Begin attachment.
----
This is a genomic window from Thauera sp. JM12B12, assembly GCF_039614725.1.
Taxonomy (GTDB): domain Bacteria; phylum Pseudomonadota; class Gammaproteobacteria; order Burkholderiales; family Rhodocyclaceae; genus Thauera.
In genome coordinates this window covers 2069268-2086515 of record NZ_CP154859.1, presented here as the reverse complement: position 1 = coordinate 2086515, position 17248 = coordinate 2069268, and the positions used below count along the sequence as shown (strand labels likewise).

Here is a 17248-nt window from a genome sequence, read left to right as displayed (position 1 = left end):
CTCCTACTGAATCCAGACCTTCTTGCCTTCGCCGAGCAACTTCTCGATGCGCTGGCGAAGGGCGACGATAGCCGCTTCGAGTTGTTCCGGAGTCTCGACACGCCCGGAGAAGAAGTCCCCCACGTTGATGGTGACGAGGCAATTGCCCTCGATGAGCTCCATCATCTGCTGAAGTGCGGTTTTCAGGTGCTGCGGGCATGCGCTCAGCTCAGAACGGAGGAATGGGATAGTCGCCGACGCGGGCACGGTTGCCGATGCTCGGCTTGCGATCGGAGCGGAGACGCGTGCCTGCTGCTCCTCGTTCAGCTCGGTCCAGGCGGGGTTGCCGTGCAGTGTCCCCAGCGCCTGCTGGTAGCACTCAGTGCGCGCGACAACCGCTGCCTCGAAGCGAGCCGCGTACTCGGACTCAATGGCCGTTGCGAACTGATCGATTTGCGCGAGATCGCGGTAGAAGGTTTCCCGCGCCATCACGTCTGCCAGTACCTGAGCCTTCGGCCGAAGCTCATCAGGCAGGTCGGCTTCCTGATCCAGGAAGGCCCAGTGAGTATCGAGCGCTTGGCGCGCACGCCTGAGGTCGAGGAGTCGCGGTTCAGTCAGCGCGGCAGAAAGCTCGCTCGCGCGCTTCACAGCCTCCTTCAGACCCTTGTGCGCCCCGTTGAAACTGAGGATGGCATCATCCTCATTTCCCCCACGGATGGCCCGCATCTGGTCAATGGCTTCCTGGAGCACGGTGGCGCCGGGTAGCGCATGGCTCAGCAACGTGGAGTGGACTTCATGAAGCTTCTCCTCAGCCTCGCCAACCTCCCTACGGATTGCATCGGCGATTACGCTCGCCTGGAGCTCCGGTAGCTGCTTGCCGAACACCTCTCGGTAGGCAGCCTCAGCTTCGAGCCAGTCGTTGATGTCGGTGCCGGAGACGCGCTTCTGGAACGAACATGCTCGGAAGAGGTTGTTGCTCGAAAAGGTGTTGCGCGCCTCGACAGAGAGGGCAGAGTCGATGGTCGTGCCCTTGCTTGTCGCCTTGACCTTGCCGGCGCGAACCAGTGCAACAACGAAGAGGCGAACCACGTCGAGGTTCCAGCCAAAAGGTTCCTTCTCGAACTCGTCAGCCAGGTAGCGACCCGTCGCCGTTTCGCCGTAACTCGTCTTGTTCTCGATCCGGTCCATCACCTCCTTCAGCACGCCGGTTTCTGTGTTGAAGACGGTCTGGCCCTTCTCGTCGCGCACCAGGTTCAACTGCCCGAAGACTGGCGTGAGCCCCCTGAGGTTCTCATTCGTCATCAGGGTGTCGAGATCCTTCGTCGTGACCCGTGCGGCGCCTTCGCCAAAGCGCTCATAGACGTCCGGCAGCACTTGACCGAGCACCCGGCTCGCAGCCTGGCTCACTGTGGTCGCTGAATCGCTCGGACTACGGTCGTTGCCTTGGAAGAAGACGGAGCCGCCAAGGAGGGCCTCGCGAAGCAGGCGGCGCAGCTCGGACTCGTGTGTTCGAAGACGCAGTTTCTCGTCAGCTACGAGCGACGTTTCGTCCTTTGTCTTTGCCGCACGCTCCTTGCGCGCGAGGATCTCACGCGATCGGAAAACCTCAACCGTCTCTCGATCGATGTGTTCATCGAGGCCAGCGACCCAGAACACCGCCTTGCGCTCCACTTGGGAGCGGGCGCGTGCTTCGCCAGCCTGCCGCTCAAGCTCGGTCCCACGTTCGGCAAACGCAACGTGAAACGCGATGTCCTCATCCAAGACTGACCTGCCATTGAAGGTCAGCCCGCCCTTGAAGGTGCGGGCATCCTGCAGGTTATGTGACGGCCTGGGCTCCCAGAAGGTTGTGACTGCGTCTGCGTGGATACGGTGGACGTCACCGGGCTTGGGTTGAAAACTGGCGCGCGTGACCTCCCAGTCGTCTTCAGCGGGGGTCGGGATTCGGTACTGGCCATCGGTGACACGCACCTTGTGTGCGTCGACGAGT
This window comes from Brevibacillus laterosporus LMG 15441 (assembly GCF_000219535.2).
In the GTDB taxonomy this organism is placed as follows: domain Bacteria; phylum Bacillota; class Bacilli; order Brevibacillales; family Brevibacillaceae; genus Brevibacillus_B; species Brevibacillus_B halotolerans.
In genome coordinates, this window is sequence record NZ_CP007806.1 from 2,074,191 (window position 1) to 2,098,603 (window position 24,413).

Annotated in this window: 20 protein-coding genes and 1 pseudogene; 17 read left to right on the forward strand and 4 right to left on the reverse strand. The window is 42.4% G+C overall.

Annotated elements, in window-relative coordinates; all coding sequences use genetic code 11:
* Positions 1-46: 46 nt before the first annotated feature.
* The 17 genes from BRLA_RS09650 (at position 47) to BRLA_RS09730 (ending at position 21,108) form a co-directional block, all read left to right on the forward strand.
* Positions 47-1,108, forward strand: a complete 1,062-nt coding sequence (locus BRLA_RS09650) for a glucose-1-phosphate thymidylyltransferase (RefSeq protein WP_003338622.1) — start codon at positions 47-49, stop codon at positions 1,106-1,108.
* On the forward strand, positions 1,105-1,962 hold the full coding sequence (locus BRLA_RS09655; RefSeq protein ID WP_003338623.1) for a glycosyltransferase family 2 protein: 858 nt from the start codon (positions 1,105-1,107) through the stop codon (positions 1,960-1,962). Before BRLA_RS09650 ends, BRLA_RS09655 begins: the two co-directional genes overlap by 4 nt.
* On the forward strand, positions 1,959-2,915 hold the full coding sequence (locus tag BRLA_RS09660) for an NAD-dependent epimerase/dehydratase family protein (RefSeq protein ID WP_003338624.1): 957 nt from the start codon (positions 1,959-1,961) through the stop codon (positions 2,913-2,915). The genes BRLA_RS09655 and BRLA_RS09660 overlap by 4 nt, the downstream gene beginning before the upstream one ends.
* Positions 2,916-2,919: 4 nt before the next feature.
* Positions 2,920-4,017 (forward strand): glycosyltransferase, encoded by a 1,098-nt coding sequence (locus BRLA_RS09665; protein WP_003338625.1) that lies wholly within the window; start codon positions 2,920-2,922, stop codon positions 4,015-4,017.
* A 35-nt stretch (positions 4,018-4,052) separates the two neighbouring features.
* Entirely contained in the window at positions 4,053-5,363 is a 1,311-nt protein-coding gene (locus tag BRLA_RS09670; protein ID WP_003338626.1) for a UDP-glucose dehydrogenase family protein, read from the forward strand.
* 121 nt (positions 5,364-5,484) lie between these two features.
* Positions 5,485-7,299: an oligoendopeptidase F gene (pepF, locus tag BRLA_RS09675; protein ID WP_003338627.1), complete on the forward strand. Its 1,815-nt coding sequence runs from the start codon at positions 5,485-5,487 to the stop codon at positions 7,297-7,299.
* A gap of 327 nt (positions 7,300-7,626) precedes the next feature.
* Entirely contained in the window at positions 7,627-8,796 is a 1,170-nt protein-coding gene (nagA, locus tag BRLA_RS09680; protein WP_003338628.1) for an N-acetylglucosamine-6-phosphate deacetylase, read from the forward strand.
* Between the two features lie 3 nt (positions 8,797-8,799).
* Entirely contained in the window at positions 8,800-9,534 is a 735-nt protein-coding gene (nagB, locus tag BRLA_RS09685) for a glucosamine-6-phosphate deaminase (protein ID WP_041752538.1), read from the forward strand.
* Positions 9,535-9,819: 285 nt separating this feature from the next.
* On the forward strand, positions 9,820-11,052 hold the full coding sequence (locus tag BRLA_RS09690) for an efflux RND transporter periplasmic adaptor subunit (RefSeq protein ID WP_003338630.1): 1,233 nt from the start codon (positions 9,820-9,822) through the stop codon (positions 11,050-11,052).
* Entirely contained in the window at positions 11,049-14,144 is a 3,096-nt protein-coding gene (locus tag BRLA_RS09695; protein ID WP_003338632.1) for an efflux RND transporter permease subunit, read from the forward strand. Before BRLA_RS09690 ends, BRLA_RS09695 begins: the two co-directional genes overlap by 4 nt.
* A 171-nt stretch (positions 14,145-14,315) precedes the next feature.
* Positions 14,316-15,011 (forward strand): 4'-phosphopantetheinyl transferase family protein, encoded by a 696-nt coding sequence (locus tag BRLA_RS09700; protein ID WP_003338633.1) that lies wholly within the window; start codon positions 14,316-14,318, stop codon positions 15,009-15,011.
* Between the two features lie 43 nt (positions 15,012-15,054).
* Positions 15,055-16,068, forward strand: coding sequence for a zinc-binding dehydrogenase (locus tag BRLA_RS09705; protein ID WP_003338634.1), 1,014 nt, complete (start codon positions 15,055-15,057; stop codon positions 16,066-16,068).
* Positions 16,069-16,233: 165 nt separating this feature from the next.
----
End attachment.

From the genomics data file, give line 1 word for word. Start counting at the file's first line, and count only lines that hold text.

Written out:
This is a genomic window from Thauera sp. JM12B12, assembly GCF_039614725.1.